When I carry out maximum likelihood estimation (like that shown in the attached .mod file), what process is being used? i.e. what algorithm is used (and what loss function is being minimised)?

toy_model_MLE_estimation.mod (1.6 KB)

When I carry out maximum likelihood estimation (like that shown in the attached .mod file), what process is being used? i.e. what algorithm is used (and what loss function is being minimised)?

toy_model_MLE_estimation.mod (1.6 KB)

You use a numerical minimizer (usually some type of Newton algorithm) to minimize minus the likelihood function. That is the very definition of ML: maximize the likelihood.

Thanks Johannes.

I realise that minimising minus likelihood is the definition of MLE, but more specifically, am I correct in thinking we’re doing MLE in the context of an Errors-in-variables situation? And therefore the particular algorithm (and the loss function used) is different from the basic MLE algorithm commonly used in non-economic applications?

What do you mean with “algorithm” in this context? The tricky part with DSGE models is dealing with unobserved states. This requires using a filter like the Kalman filter to construct the likelihood function.

Thanks Johannes.

I realise that Kalman filters etc are needed for estimation in models with some complexity, but I’m considering an extremely simple model, assumed to have no unobservable variables.

The full model is of the form:

y_t = -\lambda r_t + \theta a_t + \varepsilon_1 \\ \\
\pi_t = \pi_{t-1} + w y_t + \varepsilon_2 \\ \\
a_t = -\alpha r_t + \varepsilon_3 \\ \\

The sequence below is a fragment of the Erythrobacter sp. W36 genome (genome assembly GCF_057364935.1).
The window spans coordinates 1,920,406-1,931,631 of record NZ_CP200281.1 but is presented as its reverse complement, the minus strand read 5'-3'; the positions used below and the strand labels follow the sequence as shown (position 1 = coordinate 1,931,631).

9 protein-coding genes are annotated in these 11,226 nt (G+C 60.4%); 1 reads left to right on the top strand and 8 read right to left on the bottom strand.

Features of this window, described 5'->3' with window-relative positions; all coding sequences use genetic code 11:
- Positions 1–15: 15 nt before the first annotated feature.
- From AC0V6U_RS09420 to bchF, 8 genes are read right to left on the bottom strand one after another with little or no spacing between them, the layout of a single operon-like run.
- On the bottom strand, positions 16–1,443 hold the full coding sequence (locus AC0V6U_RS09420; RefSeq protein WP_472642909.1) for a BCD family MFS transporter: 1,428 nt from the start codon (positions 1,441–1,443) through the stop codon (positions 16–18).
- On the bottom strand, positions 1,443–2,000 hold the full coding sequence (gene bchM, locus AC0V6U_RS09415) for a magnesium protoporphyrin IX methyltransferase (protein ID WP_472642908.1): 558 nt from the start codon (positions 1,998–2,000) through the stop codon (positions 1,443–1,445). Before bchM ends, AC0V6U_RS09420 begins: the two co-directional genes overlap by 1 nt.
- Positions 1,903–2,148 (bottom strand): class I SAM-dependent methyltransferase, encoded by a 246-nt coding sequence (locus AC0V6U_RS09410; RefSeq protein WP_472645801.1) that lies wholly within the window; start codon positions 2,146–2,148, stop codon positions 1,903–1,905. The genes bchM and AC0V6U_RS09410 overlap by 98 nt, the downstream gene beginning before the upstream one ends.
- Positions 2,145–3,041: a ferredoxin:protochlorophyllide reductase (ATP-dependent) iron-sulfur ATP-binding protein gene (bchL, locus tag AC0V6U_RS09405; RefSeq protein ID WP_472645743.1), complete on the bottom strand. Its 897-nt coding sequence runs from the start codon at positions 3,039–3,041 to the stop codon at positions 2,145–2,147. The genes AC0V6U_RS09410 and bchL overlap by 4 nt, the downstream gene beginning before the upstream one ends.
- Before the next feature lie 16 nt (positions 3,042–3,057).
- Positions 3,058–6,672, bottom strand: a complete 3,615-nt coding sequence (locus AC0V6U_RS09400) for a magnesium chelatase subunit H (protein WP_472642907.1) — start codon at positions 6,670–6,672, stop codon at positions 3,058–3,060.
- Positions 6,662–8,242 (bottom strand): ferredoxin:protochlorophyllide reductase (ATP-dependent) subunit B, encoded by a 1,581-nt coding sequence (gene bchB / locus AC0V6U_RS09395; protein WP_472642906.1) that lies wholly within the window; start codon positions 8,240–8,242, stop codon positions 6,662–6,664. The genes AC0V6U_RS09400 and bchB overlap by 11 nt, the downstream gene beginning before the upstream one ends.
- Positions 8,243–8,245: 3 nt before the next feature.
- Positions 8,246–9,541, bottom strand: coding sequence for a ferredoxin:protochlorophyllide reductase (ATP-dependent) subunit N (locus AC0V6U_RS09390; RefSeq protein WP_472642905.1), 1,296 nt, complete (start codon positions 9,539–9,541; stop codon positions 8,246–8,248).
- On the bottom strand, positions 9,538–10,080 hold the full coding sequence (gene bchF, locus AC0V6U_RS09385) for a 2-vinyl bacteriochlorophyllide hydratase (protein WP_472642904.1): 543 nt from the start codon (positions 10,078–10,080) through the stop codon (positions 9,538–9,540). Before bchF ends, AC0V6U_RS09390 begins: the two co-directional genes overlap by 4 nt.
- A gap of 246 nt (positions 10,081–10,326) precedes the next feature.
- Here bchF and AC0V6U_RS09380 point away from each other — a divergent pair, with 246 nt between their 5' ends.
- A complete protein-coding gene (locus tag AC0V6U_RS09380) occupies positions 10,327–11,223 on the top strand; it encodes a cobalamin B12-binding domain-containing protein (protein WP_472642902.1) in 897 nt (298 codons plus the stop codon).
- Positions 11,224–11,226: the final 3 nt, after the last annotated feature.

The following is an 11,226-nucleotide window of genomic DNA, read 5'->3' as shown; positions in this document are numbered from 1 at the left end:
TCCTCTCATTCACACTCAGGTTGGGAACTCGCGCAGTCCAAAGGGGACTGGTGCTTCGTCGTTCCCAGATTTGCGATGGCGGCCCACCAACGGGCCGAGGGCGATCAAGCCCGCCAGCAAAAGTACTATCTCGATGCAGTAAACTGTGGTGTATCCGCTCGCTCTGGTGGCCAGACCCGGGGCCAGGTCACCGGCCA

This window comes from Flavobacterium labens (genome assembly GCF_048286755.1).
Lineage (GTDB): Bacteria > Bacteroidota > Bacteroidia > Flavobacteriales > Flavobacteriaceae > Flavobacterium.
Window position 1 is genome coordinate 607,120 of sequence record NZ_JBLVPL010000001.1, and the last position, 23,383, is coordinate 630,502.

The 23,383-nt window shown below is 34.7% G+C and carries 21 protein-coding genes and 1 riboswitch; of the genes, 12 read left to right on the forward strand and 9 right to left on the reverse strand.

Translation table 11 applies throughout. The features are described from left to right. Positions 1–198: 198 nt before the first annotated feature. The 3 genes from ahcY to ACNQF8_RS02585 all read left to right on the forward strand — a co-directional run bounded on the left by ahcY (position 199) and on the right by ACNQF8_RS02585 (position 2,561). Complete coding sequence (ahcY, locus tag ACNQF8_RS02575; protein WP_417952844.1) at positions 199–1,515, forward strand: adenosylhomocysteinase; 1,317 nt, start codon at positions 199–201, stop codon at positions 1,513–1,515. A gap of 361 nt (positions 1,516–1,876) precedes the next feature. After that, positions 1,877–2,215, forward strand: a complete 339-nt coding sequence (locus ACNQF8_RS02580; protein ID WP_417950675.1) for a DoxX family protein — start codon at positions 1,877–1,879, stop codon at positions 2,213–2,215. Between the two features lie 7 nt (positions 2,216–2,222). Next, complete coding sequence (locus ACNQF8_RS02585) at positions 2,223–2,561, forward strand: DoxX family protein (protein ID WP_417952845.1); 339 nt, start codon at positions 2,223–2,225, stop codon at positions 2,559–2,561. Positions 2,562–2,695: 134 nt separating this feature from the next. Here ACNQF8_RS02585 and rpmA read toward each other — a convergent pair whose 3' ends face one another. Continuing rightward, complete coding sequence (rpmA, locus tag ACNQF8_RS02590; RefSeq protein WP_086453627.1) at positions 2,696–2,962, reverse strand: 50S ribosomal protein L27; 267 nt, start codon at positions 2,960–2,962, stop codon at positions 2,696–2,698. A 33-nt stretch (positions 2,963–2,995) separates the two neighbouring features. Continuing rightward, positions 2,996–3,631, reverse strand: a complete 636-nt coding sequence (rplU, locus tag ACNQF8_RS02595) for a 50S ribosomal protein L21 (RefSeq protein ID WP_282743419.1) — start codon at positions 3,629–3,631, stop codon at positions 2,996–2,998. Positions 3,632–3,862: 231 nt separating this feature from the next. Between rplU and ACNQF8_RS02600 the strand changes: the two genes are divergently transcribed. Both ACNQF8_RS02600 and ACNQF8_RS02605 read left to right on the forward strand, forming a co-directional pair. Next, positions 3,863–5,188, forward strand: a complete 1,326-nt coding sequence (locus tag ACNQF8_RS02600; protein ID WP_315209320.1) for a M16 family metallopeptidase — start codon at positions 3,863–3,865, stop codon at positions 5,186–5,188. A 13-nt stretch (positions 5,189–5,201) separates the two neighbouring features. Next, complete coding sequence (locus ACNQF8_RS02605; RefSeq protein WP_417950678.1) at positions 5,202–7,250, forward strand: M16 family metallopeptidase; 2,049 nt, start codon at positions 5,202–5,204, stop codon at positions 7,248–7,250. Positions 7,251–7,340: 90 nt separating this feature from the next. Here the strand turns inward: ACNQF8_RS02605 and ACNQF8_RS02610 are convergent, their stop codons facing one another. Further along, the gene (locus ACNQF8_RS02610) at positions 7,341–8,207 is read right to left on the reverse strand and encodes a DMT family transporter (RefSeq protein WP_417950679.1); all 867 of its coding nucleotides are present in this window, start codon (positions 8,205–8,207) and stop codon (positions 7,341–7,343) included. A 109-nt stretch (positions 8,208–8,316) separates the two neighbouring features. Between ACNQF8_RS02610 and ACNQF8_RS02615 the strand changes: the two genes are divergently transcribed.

r_t = \phi_1 \pi_1 + \phi_2 a_t + \varepsilon_4

where \varepsilon_i are i.i.d. Gaussian shocks. This model therefore has matrix form:

\begin{gather}
\begin{bmatrix} y_t \\ \pi_t \\ a_t \\ r_t \end{bmatrix}
=
\begin{bmatrix}
0 & 0 & \theta & -\lambda \\
w & 0 & 0 & 0 \\
0 & 0 & 0 & -\alpha \\
0 & \phi_1 & \phi_2 & 0
\end{bmatrix}
\begin{bmatrix} y_t \\ \pi_t \\ a_t \\ r_t \end{bmatrix} +
\begin{bmatrix}
0 & 0 & 0 & 0 \\
1 & 0 & 0 & 0 \\
0 & 0 & 0 & 0 \\
0 & 0 & 0 & 0
\end{bmatrix}
\begin{bmatrix} y_{t-1} \\ \pi_{t-1} \\ a_{t-1} \\ r_{t-1} \end{bmatrix} +
\begin{bmatrix} \varepsilon_1 \\ \varepsilon_2 \\ \varepsilon_3 \\ \varepsilon_4 \end{bmatrix}
\end{gather}

i.e.

Y_t = A Y_t + B Y_{t-1} + E

For estimating this model, assume we have a 4 \times N matrix of time series data for y_t, \pi_t, a_t, r_t (call it D).

My question is, how do I fit this model using maximum likelihood estimation? (without using Kalman filters or Bayesian methods)

My understanding is that this is an “Errors-in-variables” problem, which in some cases requires Total Least Squares (TLS). However, the TLS methods I’ve seen apply to more simple scaler y=\beta x + \gamma problems, rather than VARs (or structural VARs).

In that case, you can solve the model for any given parameter set to obtain the matrices A and B. Once you have those and you observe the entries of Y_t, you can use your equation to compute E. Knowing that E is multivariate Gaussian allows you to compute the density of E. ML involves finding the parameters to maximize the product of these density/ the sum of the log-densities.

Great, thanks.

In practice, is there a particular loss function to be minimised, that corresponds to finding the maximum likelihood?

(An analogy would be that we minimise a “sum of square errors” loss function to get ML estimates in simple regressions. Presumably the loss function is different here?)